[typo] Deploying Ruby on Rails Applications (was: Re: Can't update feeds?)

Scott Likens damm at livid.dk
Wed Jul 16 18:38:13 EDT 2008

On Jul 16, 2008, at 6:43 AM, Chet Farmer wrote:

> On Jul 16, 2008, at 6:04 AM, Scott Likens wrote:
>> Which portion of the documentation needs to be revised? FastCGI?  
>> Mongrel?
> Honestly, all of it. I know that's a broad answer, but it's the  
> truth. Compare the installation experience of a LAMP stack tool to  
> Typo's and you'll see the huge gap.
> In particular, deeper descriptions of why Mongrel needs to be  
> involved, what the alternatives to a Mongrel configuration are, and  
> why one might choose one approach over the other are ALL questions  
> that need to be addressed. I made that clear in my prior post.

We are comparing an Apple to a Pear, LAMP is not the same as LAMR or a  
Ruby on Rails install.  Please stop comparing it, you are doing  
nothing useful by doing that.

What is mongrel? Let's see here if this quote satisfy's you.

"Mongrel is a small library that provides a very fast HTTP 1.1 server  
for Ruby web applications. It is not particular to any framework, and  
is intended to be just enough to get a web application running behind  
a more complete and robust web server.

What makes Mongrel so fast is the careful use of an Ragel extension to  
provide fast, accurate HTTP 1.1 protocol parsing. This makes the  
server scream without too many portability issues.

See mongrel.rubyforge.org for more information. "

A bit technical, but Mongrel is a Web Server.  Like Apache, or nginx  
or lighttpd.  Except that all it cares about and knows about is the  
application in which it is running.  Technically you can run it on  
port 80 (if you run it as root) and remove the whole extra web server  
from the equation.  Mongrel is for Ruby what mod_php is for Rails (bad  
analogy).  It does all the dirty work and forwards the end product to  
Apache and then to the end-user.  You can compare it to Tomcat or  
Jetty I guess, however that's not here nor there.

>> Typo is imo extremely easy to deploy and get up in running in under  
>> 5 minutes.
> Here, you're just plain wrong.
>> If your having a problem deploying typo please elaborate and tell  
>> us what the problem is with you deploying Typo so we can help you  
>> deploy it?
> I had problems getting mine to run, that's certainly true. But at  
> this point my Typo runs (just not in the way I really want it do;  
> the machine can't also run Apache -- as, again, I've made clear  
> before).
> My issues are bugs in Typo. If I can't get those bugs resolved,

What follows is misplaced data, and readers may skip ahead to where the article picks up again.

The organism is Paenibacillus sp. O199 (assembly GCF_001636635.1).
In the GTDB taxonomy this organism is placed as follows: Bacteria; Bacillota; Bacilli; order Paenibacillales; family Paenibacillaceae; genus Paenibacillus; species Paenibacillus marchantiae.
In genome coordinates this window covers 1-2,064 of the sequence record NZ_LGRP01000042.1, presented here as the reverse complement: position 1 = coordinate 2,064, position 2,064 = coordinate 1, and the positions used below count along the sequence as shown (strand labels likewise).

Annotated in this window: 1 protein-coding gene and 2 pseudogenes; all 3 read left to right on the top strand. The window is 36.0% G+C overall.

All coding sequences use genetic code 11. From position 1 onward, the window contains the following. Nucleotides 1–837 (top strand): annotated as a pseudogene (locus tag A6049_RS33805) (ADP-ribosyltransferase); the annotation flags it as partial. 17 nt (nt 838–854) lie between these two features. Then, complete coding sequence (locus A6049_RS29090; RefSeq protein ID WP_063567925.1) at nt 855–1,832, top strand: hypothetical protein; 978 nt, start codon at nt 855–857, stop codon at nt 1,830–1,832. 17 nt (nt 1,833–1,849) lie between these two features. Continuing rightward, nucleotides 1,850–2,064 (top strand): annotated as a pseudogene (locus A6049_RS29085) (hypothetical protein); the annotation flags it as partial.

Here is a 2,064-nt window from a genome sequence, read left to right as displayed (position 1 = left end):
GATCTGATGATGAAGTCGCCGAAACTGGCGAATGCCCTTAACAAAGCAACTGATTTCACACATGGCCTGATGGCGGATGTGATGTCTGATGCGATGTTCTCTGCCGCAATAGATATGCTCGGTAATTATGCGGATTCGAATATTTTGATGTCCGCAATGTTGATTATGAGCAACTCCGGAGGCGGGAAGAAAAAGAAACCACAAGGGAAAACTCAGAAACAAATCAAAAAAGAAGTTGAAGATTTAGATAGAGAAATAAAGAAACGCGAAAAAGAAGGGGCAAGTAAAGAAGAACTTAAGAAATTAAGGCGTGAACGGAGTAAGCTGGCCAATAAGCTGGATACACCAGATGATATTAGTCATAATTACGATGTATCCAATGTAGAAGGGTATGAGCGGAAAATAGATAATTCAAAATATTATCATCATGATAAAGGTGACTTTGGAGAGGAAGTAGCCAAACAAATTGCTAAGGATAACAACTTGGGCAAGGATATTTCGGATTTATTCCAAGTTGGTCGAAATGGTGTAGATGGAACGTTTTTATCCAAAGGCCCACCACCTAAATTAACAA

> Typo's quirky and difficult installation issues will become  
> academic, as I'll have to migrate to something else. The important  
> bugs to ME are:
> -- my feeds do not dynamically update. They get created when first  
> requested, but are then frozen in amber.
> -- Typo does not work properly with MarsEdit or other stand-alone  
> editors. This is a show-stopper for me.
> I also have some other outstanding questions regarding updating my  
> Typo, and verifying the version I have, but those are in another  
> mail I posted early yesterday, I believe, and are part of a dialog  
> with Frederic.
> - How do I verify what version of Typo I have?
> - How is it best to upgrade Typo? What specific steps should be  
> taken, and why?

Frédéric has pretty much gone into the other problems you addressed.

However, the best method of updating/upgrading typo depends on the  

Let's say you use SQLite3

1) backup your databases in db/ to a separate location
2) unarchive the new version of typo in a separate directory (for  
staging or testing purposes).
3) copy the backed up databases (do not move them, we want to keep a  
pristine copy still somewhere) to db/
4) verify you are using the proper environment (e.g. PRODUCTION /  
DEVELOPMENT ...) and then run rake db:migrate
5) start typo on a different port then the original typo is running on.
6) Browse to the site by ip:port and verify if everything worked as  
planned, and if it did not discuss how it did not work properly, and  
if it did work how it can work easier.

... Now let's say you use MySQL.

1) mysqldump your typo database for backup purposes.
2) mysqlhotcopy -u root -p typo typo2
3) fixup the grants if need be so your typo login can see typo2 (if  
you use the root account for typo you can skip this step)
4) unarchive the new version of typo, and setup database.yml to see  
typo2 and the proper credentials and settings.
5) rake db:migrate
6) start typo on a different port and test it out.

Of course you'll have to reinstall your plugins and themes.  I believe  
as a standard practice it's best to set the theme to default and  
disable your plugins before you do the backup.  I don't know if  
Frédéric has resolved the technical details of plugins missing and  
themes missing and having to goto the admin interface and fix it, or  
delve into the MySQL database and disable plugins that way.

But that's a pretty short write-up.

More information about the Typo-list mailing list